Focus on the desired behavior. Putting the focus on what your kids shouldn’t do often has the effect of making them want to do it even more.

As an experiment, try telling someone not to look behind them and you’ll see what we mean. People usually look.

But if you shift the focus to the behaviors that you do want, kids (who naturally want to please you) are more apt to do the right thing.


4. Connection

One of the core tenets of positive parenting is that kids are at their best and “behave” more when they feel deeply connected to their caregivers.

When kids feel like part of a family tribe they will do their best to make you happy and proud, which means following the rules you’ve set for them.

Therefore, taking time to play, talk, and connect with your kids will result in them being more cooperative in general.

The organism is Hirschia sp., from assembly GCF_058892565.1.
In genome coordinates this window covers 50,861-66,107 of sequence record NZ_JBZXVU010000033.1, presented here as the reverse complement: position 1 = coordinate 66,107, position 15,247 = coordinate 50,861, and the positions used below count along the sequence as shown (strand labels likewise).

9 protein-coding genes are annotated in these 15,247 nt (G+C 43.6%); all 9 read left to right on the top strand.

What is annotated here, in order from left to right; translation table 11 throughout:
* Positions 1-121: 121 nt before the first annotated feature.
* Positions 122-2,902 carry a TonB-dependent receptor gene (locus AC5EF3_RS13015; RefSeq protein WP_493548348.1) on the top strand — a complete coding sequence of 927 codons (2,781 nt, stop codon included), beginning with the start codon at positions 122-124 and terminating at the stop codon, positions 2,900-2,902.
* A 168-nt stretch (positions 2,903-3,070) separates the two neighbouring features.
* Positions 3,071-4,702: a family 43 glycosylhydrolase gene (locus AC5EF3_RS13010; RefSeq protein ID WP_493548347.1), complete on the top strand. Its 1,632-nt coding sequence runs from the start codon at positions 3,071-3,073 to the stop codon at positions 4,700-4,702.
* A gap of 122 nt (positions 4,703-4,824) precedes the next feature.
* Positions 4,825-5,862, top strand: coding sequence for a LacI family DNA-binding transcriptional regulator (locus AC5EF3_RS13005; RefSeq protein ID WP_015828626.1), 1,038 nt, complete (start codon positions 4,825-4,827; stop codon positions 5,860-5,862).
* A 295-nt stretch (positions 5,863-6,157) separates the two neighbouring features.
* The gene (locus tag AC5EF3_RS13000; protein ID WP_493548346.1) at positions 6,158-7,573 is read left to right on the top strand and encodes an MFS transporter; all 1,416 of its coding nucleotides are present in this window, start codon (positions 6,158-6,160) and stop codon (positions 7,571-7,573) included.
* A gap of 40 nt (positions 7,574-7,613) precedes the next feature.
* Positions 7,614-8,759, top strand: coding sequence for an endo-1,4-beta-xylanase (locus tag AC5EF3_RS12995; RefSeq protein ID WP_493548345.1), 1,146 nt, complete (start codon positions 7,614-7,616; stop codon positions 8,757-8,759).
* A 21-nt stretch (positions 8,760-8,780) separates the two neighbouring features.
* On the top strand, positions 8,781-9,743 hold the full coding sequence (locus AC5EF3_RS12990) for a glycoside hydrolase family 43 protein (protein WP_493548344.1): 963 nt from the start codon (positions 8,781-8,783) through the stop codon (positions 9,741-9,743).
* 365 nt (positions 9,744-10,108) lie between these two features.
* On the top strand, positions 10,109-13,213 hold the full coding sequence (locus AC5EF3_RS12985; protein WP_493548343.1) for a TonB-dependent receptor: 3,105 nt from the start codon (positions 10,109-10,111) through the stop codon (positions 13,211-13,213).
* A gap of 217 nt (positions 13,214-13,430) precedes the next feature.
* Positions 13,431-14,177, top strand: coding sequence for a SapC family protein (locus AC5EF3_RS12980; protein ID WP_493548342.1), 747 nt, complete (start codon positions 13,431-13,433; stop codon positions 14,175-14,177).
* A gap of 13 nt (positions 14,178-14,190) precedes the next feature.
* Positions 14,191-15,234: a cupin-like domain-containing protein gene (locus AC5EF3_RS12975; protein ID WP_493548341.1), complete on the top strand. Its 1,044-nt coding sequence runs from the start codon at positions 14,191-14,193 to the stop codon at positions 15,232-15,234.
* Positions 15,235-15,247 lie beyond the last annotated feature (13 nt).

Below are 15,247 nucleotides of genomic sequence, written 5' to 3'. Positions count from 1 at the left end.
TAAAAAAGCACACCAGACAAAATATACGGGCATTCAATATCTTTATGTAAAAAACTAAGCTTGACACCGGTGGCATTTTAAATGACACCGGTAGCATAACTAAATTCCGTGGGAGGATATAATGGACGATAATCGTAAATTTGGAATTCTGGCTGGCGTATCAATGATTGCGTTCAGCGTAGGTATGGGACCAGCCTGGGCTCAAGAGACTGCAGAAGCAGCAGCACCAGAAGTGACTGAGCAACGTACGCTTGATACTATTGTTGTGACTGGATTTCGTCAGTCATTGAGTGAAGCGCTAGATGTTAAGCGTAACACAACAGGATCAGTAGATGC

Timeouts are just another version of punishment by banishment and humiliation.

They leave kids alone to manage their raw emotions, which they are not mature enough to do. Timeouts ultimately erode the parent-child relationship.


RELATED: How To Stop Whining Kids And Save Your Sanity


Instead of using timeouts, try doing a “time-in”.

When your child needs parental guidance, rather then send them away, go to a quiet place TOGETHER where you can calm down and problem solve.

During a time-in ask your child to think of how his or her actions affect others, as well as ways they can resolve or reconcile the situation.

This is a great opportunity for you to help your child take responsibility for their actions.

A time-in becomes a teaching moment. It also maintains the strong connection between yourself and your child, which lessens the chance of them making the same poor choice.


RELATED: Best Parenting Advice: 8 Tips Straight From Moms


When we take the time to really respect our kids and teach them how to do the right thing and have empathy for others, we’re doing our best as parents to raise happy, healthy and secure adults.